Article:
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SCWCD Study Companion book:Servers used  RSS feed

 
K Kiran Kumar
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Hi Charles,

What are the web/application servers that you have taken reference while depicting the concepts of SCWCD?

Regards,
Kiran.
 
Devaka Cooray
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Since there are nothing do with EJB for SCWCD, you don't need to use application servers for this certification. And the SCWCD has no vendor-specific questions. So, you don't need to care about those vendor-specific stuffs like the web server used.

Devaka
 
Christophe Verré
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It's still interesting to know which container the author is using, and also if there is some explanation on how to make a simple Servlets/JSP setup.
 
Devaka Cooray
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Christophe Verré wrote:.... and also if there is some explanation on how to make a simple Servlets/JSP setup.

Aha, I forgot that.
 
K Kiran Kumar
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Hi Devaka,
The question that Christoper asked is a valid one. As per my knowledge, Sevlets/JSPs has to be deployed(WAR file) in order to access them. There is only abstract mentioned in the book? No pragmatic implementaion? please let me know.
Regards,
Kiran.
 
Devaka Cooray
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K Kiran Kumar wrote:Sevlets/JSPs has to be deployed(WAR file) in order to access them.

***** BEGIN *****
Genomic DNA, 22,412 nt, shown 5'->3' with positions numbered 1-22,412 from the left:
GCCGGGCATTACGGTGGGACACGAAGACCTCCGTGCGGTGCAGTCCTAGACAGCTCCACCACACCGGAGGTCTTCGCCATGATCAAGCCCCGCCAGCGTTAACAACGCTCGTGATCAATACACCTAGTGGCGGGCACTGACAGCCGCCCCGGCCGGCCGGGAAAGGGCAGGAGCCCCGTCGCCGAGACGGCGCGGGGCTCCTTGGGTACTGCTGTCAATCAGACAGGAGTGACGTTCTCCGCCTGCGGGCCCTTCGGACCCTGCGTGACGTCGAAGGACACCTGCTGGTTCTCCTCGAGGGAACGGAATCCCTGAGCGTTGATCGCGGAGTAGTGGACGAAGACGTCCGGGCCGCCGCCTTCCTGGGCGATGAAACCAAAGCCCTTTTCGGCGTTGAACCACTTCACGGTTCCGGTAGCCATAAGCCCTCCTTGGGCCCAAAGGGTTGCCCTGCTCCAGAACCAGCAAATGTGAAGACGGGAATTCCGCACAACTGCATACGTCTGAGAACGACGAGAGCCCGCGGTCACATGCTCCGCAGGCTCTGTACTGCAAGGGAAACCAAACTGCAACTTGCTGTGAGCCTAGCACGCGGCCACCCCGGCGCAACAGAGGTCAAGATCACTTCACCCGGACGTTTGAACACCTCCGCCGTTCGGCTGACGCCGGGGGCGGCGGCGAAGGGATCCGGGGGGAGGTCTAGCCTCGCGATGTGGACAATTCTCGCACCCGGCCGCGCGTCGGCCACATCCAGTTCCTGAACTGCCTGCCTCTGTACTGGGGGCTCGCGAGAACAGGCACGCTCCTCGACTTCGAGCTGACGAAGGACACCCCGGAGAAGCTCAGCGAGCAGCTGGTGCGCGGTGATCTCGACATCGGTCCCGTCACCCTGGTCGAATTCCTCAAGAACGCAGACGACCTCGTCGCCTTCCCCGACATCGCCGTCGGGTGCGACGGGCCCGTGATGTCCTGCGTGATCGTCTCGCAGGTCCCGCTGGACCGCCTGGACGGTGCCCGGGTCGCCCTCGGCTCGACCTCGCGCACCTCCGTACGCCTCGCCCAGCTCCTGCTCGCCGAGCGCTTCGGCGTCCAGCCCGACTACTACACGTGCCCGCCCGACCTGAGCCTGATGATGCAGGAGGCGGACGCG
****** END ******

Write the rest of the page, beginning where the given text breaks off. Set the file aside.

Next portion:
You don't always need to deploy them into WAR files. Instead you can directly deploy them into the container. But yes, you need to know how to deploy them, how to start/stop the server etc. And it is vendor-specific.
 
Charles Lyons
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The introduction to the book recommends either Glassfish v2 as a fully-fledged Java EE server, or Tomcat 5.5 as a Web container. But I don't walk through how to install those or deploy Web applications. As mentioned, that is platform specific, and the book is about content for the exam, not "Beginning Java Web Applications" or similar. So instead of walkthroughs on how to build/deploy applications, I'd rather place emphasis on core understanding, tricky bits to look for and 300+ test questions. There are plenty of books around for total beginners, and I recommend those because they encourage a slow-paced tutorial with plenty of examples to try. If we tried to do that on top of making the book suitable as a study guide and concise reference, well, it would be 1200+ pages and not very concise!
 
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